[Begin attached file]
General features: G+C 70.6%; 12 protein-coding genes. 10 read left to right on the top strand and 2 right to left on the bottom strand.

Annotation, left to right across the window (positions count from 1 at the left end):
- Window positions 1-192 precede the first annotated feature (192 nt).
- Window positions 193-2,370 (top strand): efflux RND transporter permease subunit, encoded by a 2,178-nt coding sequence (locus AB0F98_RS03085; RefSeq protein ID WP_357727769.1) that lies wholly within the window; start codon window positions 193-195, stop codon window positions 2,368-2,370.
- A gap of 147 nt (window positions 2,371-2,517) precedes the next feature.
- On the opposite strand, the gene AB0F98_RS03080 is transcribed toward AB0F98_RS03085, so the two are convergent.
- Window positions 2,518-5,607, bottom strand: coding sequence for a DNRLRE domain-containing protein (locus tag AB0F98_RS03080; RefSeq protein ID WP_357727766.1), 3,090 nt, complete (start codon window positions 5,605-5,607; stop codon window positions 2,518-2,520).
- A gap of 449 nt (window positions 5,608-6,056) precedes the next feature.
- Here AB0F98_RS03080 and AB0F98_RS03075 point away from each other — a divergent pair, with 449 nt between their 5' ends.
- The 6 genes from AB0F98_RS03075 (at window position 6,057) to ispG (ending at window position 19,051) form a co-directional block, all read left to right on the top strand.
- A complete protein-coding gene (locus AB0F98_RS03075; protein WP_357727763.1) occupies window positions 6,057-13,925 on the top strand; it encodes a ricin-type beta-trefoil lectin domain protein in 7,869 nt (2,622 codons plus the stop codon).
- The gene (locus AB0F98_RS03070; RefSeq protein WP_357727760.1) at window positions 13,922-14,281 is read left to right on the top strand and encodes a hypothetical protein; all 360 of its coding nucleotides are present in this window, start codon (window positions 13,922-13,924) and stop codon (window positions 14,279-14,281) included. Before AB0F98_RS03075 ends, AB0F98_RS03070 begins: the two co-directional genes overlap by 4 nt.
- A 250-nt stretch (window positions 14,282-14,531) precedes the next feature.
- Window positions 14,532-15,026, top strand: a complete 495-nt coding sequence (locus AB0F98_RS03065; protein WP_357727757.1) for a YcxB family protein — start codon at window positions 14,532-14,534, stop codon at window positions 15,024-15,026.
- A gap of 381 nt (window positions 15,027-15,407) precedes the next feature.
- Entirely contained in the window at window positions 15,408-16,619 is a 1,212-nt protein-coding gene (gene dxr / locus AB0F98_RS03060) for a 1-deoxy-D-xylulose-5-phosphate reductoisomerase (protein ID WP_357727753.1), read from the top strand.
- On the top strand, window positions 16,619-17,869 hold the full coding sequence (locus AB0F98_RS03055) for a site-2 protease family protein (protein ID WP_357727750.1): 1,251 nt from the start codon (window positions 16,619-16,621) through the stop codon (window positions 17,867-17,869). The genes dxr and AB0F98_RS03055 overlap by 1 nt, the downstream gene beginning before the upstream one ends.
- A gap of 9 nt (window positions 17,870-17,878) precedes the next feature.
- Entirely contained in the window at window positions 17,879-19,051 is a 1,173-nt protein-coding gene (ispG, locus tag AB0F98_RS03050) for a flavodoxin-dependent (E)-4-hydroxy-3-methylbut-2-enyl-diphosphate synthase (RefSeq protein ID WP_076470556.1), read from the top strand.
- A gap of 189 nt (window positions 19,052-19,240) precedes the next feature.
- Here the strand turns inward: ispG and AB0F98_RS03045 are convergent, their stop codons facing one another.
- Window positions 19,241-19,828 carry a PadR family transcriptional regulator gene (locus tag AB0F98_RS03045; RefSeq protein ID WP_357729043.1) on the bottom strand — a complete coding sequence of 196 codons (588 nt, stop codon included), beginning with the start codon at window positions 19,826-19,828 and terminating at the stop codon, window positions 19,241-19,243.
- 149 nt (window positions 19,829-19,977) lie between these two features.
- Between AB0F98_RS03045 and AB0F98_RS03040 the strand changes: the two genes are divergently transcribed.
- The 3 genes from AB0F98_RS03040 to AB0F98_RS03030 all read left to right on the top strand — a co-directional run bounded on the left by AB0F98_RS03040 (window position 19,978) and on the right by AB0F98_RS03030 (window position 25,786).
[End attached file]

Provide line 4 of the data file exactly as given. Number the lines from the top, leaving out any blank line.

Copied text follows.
- Window positions 193-2,370 (top strand): efflux RND transporter permease subunit, encoded by a 2,178-nt coding sequence (locus AB0F98_RS03085; RefSeq protein ID WP_357727769.1) that lies wholly within the window; start codon window positions 193-195, stop codon window positions 2,368-2,370.